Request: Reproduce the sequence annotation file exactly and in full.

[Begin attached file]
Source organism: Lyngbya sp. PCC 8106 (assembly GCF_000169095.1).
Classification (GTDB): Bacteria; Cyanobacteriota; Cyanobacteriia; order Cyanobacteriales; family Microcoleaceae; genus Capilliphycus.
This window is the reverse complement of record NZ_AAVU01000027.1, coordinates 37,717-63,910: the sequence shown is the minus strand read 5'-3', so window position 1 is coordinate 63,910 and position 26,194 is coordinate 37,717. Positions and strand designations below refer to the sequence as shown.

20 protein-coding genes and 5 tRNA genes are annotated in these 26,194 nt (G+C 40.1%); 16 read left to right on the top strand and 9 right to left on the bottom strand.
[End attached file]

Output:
Source organism: Lyngbya sp. PCC 8106 (assembly GCF_000169095.1).
Classification (GTDB): Bacteria; Cyanobacteriota; Cyanobacteriia; order Cyanobacteriales; family Microcoleaceae; genus Capilliphycus.
This window is the reverse complement of record NZ_AAVU01000027.1, coordinates 37,717-63,910: the sequence shown is the minus strand read 5'-3', so window position 1 is coordinate 63,910 and position 26,194 is coordinate 37,717. Positions and strand designations below refer to the sequence as shown.

20 protein-coding genes and 5 tRNA genes are annotated in these 26,194 nt (G+C 40.1%); 16 read left to right on the top strand and 9 right to left on the bottom strand.